Edward H. Peeples Prince Edward County (Va.) Public Schools

Context for this collection
The Edward H. Peeples Prince Edward County (Va.) Public Schools Collection explores the history of school segregation issues of the 1950s and 1960s.

During the 1950s Prince Edward County would become the focus of the public schools desegregation issue in Virginia. On 23 April 1951, African American students at Robert Russa Moton High School walked out to protest squalid conditions at the segregated site. Four years earlier the school had been ruled inadequate by the State Board of Education.

Attorneys Spottswood Robinson and Oliver Hill of Richmond met with the student leaders and agreed to represent them in court if they agreed to challenge Virginia's public school segregation law. The students' challenge to Virginia's law eventually became one of five such complaints heard in the landmark Brown v. Board of Education Supreme Court case. In 1954, the nine Justices ruled unanimously in favor of the students, overturning the "Separate But Equal" precedent established by Plessy v. Ferguson in 1896. The decision also set in motion a course of "Massive Resistance" by segregationists and the Virginia political power structure. In Prince Edward County, rather than integrate their public schools, segregationists chose instead to close their public schools from 1959-1964.

On the ground documenting these events was Edward H. Peeples (RPI graduate '57 and Emeritus professor at VCU). By the late-1950s, Dr. Peeples had become active in the Civil Rights Movement and participated in activities seeking to reform social injustices. While earning his graduate degree at the University of Pennsylvania, his concerns for the state of race relations in Virginia prompted him to return to Prince Edward County to research his thesis, A Perspective of the Prince Edward County School Issue (1963).

The Collection
During the course of his research, Dr. Peeples photographed over 100 images of schools in Prince Edward County. In addition to taking photographs of segregated public schools that had been in use prior to 1959, he also took images of the private schools established after the public schools did not open in 1959. These photographs were taken from 1961 through 1963 and are illustrative of the lack of resources provided by the state and the county for its African American students. VCU Libraries is proud to present all of the images here, digitized from the original negatives in 2009. Also included are Dr. Peeples' original annotations.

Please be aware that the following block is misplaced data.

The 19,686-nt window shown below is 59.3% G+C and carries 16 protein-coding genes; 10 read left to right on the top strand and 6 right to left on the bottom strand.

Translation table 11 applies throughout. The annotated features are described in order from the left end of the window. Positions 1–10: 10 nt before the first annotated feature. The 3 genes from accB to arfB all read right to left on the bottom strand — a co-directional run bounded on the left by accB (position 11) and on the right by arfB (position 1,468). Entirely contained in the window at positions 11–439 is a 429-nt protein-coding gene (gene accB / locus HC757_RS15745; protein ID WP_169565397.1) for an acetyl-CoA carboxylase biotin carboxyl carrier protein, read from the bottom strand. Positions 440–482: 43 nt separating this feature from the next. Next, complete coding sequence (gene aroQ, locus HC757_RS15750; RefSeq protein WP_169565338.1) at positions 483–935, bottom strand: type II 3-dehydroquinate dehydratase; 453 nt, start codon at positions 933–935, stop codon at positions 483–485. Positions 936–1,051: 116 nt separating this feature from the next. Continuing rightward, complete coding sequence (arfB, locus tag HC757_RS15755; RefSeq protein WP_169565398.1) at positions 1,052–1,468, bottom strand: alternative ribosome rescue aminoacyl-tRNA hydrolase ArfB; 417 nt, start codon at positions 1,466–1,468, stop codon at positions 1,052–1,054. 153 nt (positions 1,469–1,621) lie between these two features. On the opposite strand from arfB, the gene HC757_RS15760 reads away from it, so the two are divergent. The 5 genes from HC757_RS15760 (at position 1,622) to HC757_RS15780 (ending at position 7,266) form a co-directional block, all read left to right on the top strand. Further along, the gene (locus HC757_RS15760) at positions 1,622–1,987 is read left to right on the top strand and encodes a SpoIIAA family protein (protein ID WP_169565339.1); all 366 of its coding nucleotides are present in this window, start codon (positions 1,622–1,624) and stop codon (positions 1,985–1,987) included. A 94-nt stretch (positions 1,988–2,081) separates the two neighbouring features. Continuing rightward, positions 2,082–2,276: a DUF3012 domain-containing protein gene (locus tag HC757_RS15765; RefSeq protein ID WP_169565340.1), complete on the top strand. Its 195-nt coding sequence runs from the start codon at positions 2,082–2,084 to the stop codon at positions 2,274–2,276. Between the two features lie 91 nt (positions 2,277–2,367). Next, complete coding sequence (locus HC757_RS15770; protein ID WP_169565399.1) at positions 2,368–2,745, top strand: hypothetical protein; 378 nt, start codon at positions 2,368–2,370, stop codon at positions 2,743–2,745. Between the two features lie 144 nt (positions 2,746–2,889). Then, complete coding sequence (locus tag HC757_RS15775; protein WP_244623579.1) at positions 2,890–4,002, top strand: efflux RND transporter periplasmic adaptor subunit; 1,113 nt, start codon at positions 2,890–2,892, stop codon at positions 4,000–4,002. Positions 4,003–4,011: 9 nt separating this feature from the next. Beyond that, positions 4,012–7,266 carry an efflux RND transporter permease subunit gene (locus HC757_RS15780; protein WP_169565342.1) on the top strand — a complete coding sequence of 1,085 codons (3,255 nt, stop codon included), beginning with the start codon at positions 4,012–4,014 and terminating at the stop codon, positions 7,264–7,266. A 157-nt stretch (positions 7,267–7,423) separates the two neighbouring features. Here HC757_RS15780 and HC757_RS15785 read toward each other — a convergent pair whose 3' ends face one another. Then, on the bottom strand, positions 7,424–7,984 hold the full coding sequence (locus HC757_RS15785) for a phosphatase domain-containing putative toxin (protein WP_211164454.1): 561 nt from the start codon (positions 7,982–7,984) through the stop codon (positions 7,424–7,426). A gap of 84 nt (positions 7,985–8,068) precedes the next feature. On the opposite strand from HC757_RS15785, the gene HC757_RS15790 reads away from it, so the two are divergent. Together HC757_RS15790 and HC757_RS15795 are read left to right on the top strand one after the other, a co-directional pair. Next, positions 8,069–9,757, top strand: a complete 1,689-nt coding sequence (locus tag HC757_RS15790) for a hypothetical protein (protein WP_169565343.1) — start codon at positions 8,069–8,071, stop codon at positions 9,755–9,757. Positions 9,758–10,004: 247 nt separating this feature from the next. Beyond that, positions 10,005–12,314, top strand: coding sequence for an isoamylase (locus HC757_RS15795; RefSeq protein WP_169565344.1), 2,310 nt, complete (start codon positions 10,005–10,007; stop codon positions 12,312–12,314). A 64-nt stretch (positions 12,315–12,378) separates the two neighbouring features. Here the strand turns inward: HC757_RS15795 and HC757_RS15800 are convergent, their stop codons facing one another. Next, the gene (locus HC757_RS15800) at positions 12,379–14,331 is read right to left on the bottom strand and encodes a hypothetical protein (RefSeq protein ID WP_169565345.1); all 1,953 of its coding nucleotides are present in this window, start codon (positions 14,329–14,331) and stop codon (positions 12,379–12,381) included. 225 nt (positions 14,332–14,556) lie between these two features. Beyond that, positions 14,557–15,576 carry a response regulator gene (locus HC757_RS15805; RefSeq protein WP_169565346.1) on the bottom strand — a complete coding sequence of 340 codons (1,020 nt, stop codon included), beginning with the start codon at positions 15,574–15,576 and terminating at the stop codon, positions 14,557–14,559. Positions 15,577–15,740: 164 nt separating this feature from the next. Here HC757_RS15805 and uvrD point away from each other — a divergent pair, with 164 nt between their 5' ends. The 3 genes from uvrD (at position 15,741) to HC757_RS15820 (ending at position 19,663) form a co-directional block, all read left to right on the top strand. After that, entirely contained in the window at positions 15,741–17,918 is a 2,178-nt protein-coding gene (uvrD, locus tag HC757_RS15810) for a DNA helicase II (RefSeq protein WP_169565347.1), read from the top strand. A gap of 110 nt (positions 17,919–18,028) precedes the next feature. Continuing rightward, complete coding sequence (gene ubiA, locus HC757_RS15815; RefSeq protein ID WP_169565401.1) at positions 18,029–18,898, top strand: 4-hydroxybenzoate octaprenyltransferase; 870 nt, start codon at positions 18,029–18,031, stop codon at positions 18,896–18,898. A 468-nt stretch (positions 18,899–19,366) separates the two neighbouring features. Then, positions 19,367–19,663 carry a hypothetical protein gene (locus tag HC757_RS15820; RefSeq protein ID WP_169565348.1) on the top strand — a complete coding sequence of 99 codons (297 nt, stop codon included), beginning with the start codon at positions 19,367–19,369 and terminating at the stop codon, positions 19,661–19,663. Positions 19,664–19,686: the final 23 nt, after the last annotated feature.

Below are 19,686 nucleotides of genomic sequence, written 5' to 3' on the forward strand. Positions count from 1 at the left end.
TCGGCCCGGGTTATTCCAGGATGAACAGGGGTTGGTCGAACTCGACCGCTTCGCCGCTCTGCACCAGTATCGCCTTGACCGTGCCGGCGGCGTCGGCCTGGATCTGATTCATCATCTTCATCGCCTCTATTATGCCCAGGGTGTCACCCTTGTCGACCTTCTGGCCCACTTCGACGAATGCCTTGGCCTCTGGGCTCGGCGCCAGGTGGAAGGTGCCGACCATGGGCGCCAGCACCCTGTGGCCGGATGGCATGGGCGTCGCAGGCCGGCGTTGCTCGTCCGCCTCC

In addition, the collection includes contemporary photographs and several of Dr. Peeples' written works in order to provide context for the early 1960s images. The contemporary photographs were taken by Dr. Peeples from 1988 until 2003. He photographed buildings, persons, and events, such as the ceremonies conferring national historic recognition on the Robert Russa Moton School in 1998 and the 50th anniversary of the Prince Edward County Student Strike in 2001. Among the text documents are a mimeographed chart dated 1965, titled "13 Known Private Schools in Virginia Established Since 1958 to Circumvent Desegregation", and two highway maps, annotated by Dr. Peeples, pinpointing the location of the Prince Edward County photographs. Using these maps and other information, we have identified and supplied GIS coordinates for most of the buildings in the 1960s photographs.

Browse by time period: 1960s (segregation era) -- 1988-2003 (commemorative events)

Browse by format: Photograph -- Document -- Map

Browse schools by racial orientation: African American -- White

To browse by name of school or building, use the facets on the left side of the search/browse for this collection

For more information on works by Dr. Peeples, see the two finding aids describing his papers, Accession Number M 68 and Accession Number M 342, housed in Special Collections and Archives at the James Branch Cabell Library. For more on civil rights activities in Farmville and Prince Edward County, see Farmville 1963 Civil Rights Protests.

Copyright
This material is protected by copyright, and copyright is held by VCU. You are permitted to use this material in any way that is permitted by copyright. In addition, this material is licensed under a Creative Commons Attribution-Noncommercial-Share Alike 4.0 International license (CC BY-NC-SA 4.0) (https://creativecommons.org/licenses/by-nc-sa/4.0/). Acknowledgment of Virginia Commonwealth University Libraries as a source is required.

In honor of Dr. Edward H. Peeples
With gratitude for his devotion to justice for all the people of Virginia. VCU Friends of the Library, 2007–2012.

"A lot of people are waiting for Martin Luther King or Mahatma Ghandi to come back - but they are gone. We are it. It is up to us. It is up to you." – Marian Wright Edelman

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Levi Elementary School, Prince Edward County, Va., 1999
Tom Hoynes (L) and Brian Grogan (R) in front of Levi Elementary School for African Americans on secondary road 662 in Prince Edward County, Va. This building was abandoned by the county in 1959., 37.120986, -78.3166623, http://maps.google.com/maps?q=37.1209860,%20-78.3166623, Levi Elementary School, African Americans, elementary schools